From: Exit Staff
European Commission Spokesperson Calls on Albanian Government to Improve Media Laws

European Commission (EC) spokeswoman Ana Pisonero said in Brussels today that the government should use the President’s decrees to improve the two media laws known as “anti-defamation packages”.

Pisonero, the spokeswoman for neighbourhood and enlargement, urged the government and the parliamentary majority to enact all Council of Europe recommendations.

“[…] we see it as an opportunity to reflect the changes [in the laws] to the fact that the President returned the law to Parliament. And this is something we still hope they will make [the changes]. “

Pisonero stressed that she supported the recommendations for promoting media self-regulation, guaranteeing judicial independence in reviewing complaints and enhancing the transparency of media ownership.

On January 12,  President Ilir Meta returned to parliament two laws – “On Audiovisual Media” and “Electronic Communication” – labelled by the government as “anti-defamation packages”. He argued that they violate constitutional principles, the right to freedom of expression, the press and the right to information, as well as the European Convention on Human Rights.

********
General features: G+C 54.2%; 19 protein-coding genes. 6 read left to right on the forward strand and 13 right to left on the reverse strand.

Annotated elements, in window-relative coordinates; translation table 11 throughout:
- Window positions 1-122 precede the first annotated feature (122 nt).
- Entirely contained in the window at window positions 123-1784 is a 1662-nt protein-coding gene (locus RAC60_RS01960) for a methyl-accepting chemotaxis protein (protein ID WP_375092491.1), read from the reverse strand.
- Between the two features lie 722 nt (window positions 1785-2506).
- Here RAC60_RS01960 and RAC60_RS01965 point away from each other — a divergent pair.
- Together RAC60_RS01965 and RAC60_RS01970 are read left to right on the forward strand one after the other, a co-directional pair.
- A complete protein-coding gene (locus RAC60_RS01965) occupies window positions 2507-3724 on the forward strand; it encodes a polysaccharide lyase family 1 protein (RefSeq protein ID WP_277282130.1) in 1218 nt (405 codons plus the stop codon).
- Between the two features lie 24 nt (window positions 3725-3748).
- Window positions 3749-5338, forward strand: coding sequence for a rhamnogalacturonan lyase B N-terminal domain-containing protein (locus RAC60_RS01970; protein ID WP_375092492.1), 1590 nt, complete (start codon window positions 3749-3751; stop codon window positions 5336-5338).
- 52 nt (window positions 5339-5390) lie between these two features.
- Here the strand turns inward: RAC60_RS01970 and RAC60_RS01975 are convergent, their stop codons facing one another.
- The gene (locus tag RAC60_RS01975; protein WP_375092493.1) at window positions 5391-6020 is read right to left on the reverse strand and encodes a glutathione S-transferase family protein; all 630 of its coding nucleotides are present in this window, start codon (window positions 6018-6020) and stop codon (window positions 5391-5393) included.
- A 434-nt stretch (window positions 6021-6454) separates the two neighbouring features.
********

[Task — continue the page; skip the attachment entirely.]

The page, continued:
Meta called on Parliament to revise the laws accordingly. His decision was welcomed by Reporters Without Borders .

On January 13, the leader of the Socialist parliamentary group Taulant Balla said President Meta  was ordered by  opposition leader Lulzim Basha not to promulgate the laws and that “in the first session they will be overthrown.” The closest first session is that of January 30.

After parliament approved the anti-defamation package, despite criticism and protests from journalists, Prime Minister Edi Rama stated that OSCE Representative on Freedom of the Media, Harlem Desir, had agreed with the final version.

However, in an  interview with Exit News that took place after the laws were passed, Desir said that despite improvements made to the drafts prior to approval, his office still had concerns about some of the content of the laws.

Following President’s decrees, Desir’s office at the OSCE then called on the government to review the laws.

The Albanian constitution provides that the President may return a law to Parliament only once. Most lawmakers can overhaul the laws or overturn the president’s decree and pass the law by a simple majority.

Euronews analyzed that if parliament adopts the laws again without making any changes, this would have consequences for the country’s European path as media freedom is one of the key priorities to be respected in the integration process.